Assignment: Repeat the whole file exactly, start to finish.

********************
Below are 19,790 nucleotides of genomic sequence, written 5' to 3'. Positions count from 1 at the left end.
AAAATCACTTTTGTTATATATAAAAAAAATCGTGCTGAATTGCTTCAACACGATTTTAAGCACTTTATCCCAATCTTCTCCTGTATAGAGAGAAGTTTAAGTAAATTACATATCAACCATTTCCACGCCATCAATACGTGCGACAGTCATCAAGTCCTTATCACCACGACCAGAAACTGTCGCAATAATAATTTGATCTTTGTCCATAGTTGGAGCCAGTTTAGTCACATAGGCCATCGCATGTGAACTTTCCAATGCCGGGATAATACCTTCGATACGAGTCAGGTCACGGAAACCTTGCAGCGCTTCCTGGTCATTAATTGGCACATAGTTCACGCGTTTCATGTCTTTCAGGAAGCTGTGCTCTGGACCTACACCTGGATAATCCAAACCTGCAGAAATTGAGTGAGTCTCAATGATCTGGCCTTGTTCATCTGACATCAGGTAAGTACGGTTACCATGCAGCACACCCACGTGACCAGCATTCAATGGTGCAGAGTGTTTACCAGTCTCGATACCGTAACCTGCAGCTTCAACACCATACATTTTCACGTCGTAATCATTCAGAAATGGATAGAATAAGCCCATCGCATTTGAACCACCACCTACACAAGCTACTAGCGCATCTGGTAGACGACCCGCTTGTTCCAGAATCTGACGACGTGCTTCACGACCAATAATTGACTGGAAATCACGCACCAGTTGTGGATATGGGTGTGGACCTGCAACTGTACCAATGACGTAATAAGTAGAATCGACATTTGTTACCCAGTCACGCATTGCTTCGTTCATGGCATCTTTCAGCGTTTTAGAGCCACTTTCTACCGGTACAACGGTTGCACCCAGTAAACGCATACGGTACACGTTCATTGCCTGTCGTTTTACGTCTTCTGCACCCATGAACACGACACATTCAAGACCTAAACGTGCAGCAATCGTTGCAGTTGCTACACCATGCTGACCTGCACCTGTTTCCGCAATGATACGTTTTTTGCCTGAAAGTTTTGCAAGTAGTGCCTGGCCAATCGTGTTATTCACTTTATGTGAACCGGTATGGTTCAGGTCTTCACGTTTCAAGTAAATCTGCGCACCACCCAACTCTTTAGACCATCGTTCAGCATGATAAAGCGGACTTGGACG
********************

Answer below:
Below are 19,790 nucleotides of genomic sequence, written 5' to 3'. Positions count from 1 at the left end.
AAAATCACTTTTGTTATATATAAAAAAAATCGTGCTGAATTGCTTCAACACGATTTTAAGCACTTTATCCCAATCTTCTCCTGTATAGAGAGAAGTTTAAGTAAATTACATATCAACCATTTCCACGCCATCAATACGTGCGACAGTCATCAAGTCCTTATCACCACGACCAGAAACTGTCGCAATAATAATTTGATCTTTGTCCATAGTTGGAGCCAGTTTAGTCACATAGGCCATCGCATGTGAACTTTCCAATGCCGGGATAATACCTTCGATACGAGTCAGGTCACGGAAACCTTGCAGCGCTTCCTGGTCATTAATTGGCACATAGTTCACGCGTTTCATGTCTTTCAGGAAGCTGTGCTCTGGACCTACACCTGGATAATCCAAACCTGCAGAAATTGAGTGAGTCTCAATGATCTGGCCTTGTTCATCTGACATCAGGTAAGTACGGTTACCATGCAGCACACCCACGTGACCAGCATTCAATGGTGCAGAGTGTTTACCAGTCTCGATACCGTAACCTGCAGCTTCAACACCATACATTTTCACGTCGTAATCATTCAGAAATGGATAGAATAAGCCCATCGCATTTGAACCACCACCTACACAAGCTACTAGCGCATCTGGTAGACGACCCGCTTGTTCCAGAATCTGACGACGTGCTTCACGACCAATAATTGACTGGAAATCACGCACCAGTTGTGGATATGGGTGTGGACCTGCAACTGTACCAATGACGTAATAAGTAGAATCGACATTTGTTACCCAGTCACGCATTGCTTCGTTCATGGCATCTTTCAGCGTTTTAGAGCCACTTTCTACCGGTACAACGGTTGCACCCAGTAAACGCATACGGTACACGTTCATTGCCTGTCGTTTTACGTCTTCTGCACCCATGAACACGACACATTCAAGACCTAAACGTGCAGCAATCGTTGCAGTTGCTACACCATGCTGACCTGCACCTGTTTCCGCAATGATACGTTTTTTGCCTGAAAGTTTTGCAAGTAGTGCCTGGCCAATCGTGTTATTCACTTTATGTGAACCGGTATGGTTCAGGTCTTCACGTTTCAAGTAAATCTGCGCACCACCCAACTCTTTAGACCATCGTTCAGCATGATAAAGCGGACTTGGACG